Corbyn should stop talking and start acting on intimidation
It’s unacceptable. It has no place in the Labour party. It will not be tolerated.
These are phrases we have been hearing a lot in the last 48 hours following the avalanche of abuse and intimidation directed towards those Labour MPs who voted - or were merely weighing up - intervention in Syria. We have heard them uttered by Jeremy Corbyn. We have heard them uttered by members of his shadow cabinet. We have heard them uttered by back-bench Labour MPs.
They are representative of noble sentiment. They are also representative of false sentiment.
The fact is abuse and intimidation do currently have a place within the Labour party. As I type the Twitter and Facebook pages of those MPs who supported military action are continuing to fill up with grotesque images, vile abuse and threats of deselection.
And they have a place within the Labour party because they are tolerated within the Labour party. Or more specifically, they have a place within the Labour party because, despite his warm words, they are tolerated by the leader of the Labour party.
Harassment and intimidation of those who have the temerity not to throw in their lot with the Corbyn revolution have been part of Labour’s discourse since the leadership election. Jeremy Corbyn has been aware of this, and has done nothing. And the reason he has done nothing is because the harassment and intimidation are being conducted by his supporters on his behalf.
Momentum, the leaders of the current de-selection crusade, are an extension of his leadership campaign. Indeed, the organisation self-identifies as “a successor to the Corbyn campaign”.
Stop The War, who in the run up to Wednesday’s vote stated “all possible pressure must be put on MPs, particularly Labour MPs”, was established by Jeremy Corbyn, led by Jeremy Corbyn and continues to be supported, through fundraising, by Jeremy Corbyn. In response to complaints about the intimidation of Labour MPs, the organisation responded "[Stop The War] condemns the whining complaints from those MPs who apparently do not like being lobbied. If an MP is not robust enough to withstand emails and tweets, they should really not be voting for bombing other people - those who wish to be alone with their consciences would do better to consider a life of religious contemplation".
Ken Livingstone, a key ally, was yesterday issuing his own de-selection calls. This despite the fact he has just been reprimanded for his attack on Kevan Jones and comments on the 7/7 bombers.
So when Jeremy Corbyn issues another of his regular statements calling for “respectful debate” I don’t believe him. I think he actually welcomes the intimidation. And I believe he welcomes it because it helps pile pressure on his political opponents at a time when he is struggling – and failing – to assert his authority.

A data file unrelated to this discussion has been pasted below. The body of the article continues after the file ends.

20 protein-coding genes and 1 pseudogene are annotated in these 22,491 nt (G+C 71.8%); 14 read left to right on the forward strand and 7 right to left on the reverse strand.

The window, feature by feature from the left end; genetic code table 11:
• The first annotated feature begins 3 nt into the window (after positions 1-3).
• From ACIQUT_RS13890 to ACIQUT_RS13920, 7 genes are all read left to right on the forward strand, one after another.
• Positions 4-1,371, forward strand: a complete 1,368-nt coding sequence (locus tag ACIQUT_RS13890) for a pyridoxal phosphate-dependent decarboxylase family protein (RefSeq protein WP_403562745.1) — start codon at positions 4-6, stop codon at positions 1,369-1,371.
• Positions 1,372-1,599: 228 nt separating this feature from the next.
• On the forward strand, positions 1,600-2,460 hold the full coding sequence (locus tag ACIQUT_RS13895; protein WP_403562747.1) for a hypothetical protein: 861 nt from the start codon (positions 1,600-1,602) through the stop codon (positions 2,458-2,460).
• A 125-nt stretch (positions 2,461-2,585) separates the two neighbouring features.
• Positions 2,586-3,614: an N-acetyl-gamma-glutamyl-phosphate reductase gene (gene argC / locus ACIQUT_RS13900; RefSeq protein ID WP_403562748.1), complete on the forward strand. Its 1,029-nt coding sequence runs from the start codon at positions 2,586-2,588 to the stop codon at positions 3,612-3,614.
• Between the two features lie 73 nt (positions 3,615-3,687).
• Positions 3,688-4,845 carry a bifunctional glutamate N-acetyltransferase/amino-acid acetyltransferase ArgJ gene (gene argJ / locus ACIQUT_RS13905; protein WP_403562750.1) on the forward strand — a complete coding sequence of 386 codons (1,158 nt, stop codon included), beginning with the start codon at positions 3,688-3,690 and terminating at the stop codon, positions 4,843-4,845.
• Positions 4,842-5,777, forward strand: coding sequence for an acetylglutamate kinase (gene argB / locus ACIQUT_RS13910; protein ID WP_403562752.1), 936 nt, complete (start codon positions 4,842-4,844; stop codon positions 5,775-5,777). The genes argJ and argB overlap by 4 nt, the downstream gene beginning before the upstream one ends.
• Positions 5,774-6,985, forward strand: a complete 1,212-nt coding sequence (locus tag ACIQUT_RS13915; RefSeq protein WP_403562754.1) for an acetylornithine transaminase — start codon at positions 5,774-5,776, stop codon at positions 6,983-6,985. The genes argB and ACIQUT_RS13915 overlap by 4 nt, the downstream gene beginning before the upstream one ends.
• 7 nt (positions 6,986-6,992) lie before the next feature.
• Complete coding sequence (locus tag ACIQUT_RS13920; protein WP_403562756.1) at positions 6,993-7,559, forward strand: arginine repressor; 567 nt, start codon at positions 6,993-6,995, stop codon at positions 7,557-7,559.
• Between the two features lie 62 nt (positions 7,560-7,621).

But there is a simple way Jeremy Corbyn could prove me wrong. There is an easy way for him to show he is serious about stopping the intimidation. He could stop talking. He could stop issuing statements. And he could do something.
At present his only proposed plan of action appears to centre around some form of “code of conduct” for Twitter. But as has been reported, this is primarily designed to prevent criticism of Jeremy Corbyn himself from his own MPs.
Here are three concrete things he could. And should do.
First, he should wind up Momentum. If Momentum members want to campaign for the de-selection of Labour MPs then they should do so at the ballot box. Labour members should be banned from joining Momentum in the same way they are banned from membership of Militant.
The same should go for membership of Stop The War. If the organisation wants to specifically campaign against Labour MPs and mount protests against Labour HQ, that’s fine. But Labour MPs and members who wish to join those protests should be asked to stop being Labour MPs and members first.
The third thing he should do is remove Ken Livingstone from his position on Labour’s defence review. Jeremy Corbyn has claimed he doesn’t support de-selection threats. Ken Livingstone has ignored him and keeps making de-selection threats. And that should be it.
Of course, Jeremy Corbyn will do none of these things. That’s because, as I say, when he calls for an end to the intimidation he doesn’t mean it.
So Labour MPs should demand it. There is no longer any point them issuing their own calls for the bullying of their colleagues to stop if they are not prepared to take concrete action to ensure it stops. We hear a lot about solidarity from the parliamentary Labour party. Now is the time for them to demonstrate it some. Their friends and colleagues are being harassed. They are being threatened with the removal of their livelihoods. Some are now being threatened with the removal of their lives.
They should demand concrete action. And if it is not forthcoming they should threaten to resign the Labour whip en-masse.
We are told the vicious intimidation of the past 48 hours has no place within the Labour party. But it does. The question now is what, if anything, will the Labour party do about it.